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The Patient As Consumer: The Future of Hospitals

For a very long time, patients have been simply that: patients. But things are shifting in our world with the Affordable Care Act, and patients are now becoming more like traditional consumers. In order to keep patients healthy and happy—and coming back for their ailments in the future—hospitals have to keep their patients satisfied both inside the hospital walls and out. Let’s look at how things are changing, and what that means for hospitals.

Consumerism In Healthcare

While the Affordable Care Act helped insure millions of people across the US, many deductibles also rose significantly. As these patients became more responsible for a larger chunk of their medical bills, they’re also becoming much, much more selective about their healthcare. Before, shopping around healthcare was practically unheard of. Now, though, patients are acting as consumers and finding doctors and hospitals that they believe are treating them appropriately.

When patients become more responsible for their payment, they become much more conscious of how they’re spending their money. They also become much more demanding about the care and service they receive. It’s not simply a matter of a doctor’s bedside manner, any longer. From the moment they walk in until they make their final payment on the bill, they expect top-notch service, courtesy, and care. If a patient feels slighted, they will likely take their healthcare needs elsewhere.

Knowing Your Customer

Up until recently, hospitals have primarily focused on treating the patients who come in sick, or make an appointment. They filled an obvious need, and there wasn’t such an importance placed on drawing in new patients. Now, though, as many hospitals are struggling with revenue cycle management, there’s a greater push to reach out to patients before they’re patients.

In this case, hospitals need to take a page from traditional marketing efforts of retailers. It’s important for retailers to understand their customers outside of the walls of the store. They need to know things like where they live, where they work, socioeconomic status, the places they shop and eat, and other consumer data so that they can not only plan marketing campaigns to pull in more people, but also better understand their patients after they’re inside the hospital walls.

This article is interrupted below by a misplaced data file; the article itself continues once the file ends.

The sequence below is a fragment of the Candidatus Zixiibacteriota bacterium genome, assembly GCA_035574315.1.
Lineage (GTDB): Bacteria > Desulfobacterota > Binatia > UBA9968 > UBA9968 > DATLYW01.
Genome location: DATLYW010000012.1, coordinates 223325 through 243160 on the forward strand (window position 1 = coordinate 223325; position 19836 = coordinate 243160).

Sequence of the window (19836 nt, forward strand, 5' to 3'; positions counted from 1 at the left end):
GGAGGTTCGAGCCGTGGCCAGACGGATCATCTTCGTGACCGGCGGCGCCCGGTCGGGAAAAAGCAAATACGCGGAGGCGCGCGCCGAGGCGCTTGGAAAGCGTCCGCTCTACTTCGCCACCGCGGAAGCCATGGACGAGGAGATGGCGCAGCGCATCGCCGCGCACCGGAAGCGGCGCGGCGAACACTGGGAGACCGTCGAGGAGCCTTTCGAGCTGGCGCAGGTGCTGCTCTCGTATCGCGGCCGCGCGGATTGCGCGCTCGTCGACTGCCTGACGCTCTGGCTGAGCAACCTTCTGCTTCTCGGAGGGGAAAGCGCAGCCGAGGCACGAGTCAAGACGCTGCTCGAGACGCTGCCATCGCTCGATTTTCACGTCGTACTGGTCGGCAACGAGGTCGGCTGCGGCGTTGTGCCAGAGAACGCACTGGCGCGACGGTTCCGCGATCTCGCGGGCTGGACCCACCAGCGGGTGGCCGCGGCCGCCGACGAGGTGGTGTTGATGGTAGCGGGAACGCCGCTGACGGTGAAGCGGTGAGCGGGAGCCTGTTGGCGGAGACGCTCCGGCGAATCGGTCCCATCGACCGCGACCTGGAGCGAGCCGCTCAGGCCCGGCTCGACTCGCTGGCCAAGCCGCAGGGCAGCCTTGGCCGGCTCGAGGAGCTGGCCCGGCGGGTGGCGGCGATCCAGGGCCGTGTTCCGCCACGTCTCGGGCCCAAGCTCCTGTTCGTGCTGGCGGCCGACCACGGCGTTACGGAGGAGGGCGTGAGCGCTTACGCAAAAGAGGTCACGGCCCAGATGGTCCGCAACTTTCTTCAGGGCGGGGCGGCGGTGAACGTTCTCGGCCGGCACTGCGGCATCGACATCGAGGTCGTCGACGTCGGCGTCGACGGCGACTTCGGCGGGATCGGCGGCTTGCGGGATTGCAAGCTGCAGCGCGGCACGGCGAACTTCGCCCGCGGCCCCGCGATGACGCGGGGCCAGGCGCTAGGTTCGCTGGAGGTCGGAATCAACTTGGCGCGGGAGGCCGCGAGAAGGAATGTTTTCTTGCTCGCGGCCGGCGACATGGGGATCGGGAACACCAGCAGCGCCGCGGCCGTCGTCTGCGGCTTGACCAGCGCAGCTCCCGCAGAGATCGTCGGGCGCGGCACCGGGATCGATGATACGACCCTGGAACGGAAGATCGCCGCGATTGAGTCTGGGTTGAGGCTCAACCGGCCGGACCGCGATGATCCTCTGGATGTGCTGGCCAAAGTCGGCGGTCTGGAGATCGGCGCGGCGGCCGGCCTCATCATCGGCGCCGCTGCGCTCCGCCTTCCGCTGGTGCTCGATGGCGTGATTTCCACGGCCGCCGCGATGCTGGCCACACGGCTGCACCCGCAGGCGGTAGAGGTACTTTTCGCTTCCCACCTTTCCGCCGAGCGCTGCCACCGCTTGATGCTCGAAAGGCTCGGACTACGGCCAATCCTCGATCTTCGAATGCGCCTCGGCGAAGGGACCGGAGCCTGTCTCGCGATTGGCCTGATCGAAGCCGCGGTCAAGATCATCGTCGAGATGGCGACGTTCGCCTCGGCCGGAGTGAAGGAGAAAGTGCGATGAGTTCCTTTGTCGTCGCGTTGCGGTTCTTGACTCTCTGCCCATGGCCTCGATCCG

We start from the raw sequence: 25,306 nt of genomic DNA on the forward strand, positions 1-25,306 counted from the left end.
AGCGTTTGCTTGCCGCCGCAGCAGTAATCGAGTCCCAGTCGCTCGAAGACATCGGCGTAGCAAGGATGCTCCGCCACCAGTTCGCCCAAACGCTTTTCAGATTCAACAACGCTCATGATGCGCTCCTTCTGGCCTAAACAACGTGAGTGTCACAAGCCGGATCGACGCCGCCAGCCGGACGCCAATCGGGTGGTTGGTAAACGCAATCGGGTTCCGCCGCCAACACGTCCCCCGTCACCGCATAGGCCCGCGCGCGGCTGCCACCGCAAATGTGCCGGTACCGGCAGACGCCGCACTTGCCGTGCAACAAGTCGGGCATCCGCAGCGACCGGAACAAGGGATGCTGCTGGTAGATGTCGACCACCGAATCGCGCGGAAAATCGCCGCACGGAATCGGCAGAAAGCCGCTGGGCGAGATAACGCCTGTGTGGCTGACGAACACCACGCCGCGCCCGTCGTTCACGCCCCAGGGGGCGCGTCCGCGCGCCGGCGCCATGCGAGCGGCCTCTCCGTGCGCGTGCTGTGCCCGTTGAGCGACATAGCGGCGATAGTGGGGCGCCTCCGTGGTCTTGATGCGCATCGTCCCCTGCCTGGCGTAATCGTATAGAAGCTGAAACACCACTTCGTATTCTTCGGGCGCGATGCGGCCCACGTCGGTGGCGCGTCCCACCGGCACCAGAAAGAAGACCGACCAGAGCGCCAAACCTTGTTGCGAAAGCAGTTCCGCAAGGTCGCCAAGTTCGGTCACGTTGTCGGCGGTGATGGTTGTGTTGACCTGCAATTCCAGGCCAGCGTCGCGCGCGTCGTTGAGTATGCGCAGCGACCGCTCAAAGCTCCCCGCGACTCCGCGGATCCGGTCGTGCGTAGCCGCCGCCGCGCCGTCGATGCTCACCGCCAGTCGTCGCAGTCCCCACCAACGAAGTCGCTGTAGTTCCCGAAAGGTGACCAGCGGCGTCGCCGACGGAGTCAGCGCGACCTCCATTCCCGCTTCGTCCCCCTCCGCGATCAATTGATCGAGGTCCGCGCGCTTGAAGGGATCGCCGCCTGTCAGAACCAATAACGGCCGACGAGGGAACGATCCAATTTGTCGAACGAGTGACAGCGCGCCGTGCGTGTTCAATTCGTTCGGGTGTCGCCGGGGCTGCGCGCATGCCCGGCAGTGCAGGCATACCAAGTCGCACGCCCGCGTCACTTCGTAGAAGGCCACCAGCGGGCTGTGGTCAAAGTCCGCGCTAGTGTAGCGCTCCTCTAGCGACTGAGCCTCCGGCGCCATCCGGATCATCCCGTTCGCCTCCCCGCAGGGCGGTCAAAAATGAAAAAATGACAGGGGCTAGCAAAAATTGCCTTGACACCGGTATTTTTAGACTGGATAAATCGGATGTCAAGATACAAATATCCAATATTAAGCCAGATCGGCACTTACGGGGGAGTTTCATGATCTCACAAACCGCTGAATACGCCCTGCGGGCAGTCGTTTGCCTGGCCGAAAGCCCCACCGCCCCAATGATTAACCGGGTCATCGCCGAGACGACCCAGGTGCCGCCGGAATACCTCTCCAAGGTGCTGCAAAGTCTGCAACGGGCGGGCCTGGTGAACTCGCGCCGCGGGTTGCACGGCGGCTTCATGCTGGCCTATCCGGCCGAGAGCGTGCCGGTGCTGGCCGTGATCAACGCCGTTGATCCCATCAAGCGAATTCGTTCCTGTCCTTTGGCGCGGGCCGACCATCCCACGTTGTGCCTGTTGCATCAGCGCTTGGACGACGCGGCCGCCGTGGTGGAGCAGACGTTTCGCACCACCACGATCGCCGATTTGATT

Digital Technology

Consumers live digitally. They research digitally, shop digitally, and spend more time than ever looking at screens. Most other segments of our lives have moved to digital, but healthcare still relies very heavily on face-to-face interaction, for the most obvious reason that it’s easier to see and treat an illness when a doctor can physically see the symptoms.

However, with telemedicine and other digital treatment options taking a firm hold in the healthcare field, it’s inevitable that technology will start to infiltrate the remainder of healthcare. Increasing access to digital information will be a move many healthcare providers will start to make—not only to counter some of the misinformation about diagnoses existing elsewhere on the internet, but also to simply provide more resources and create a better bond between the provider and the patient.

A big part of this shift to consumerism in healthcare means receiving payment. Patients who are satisfied will be more likely to pay their bills on time. We can help you with efficient revenue cycle management and keep your patients happy while they pay their bills. Contact HCM today to learn how.


Categories: Blog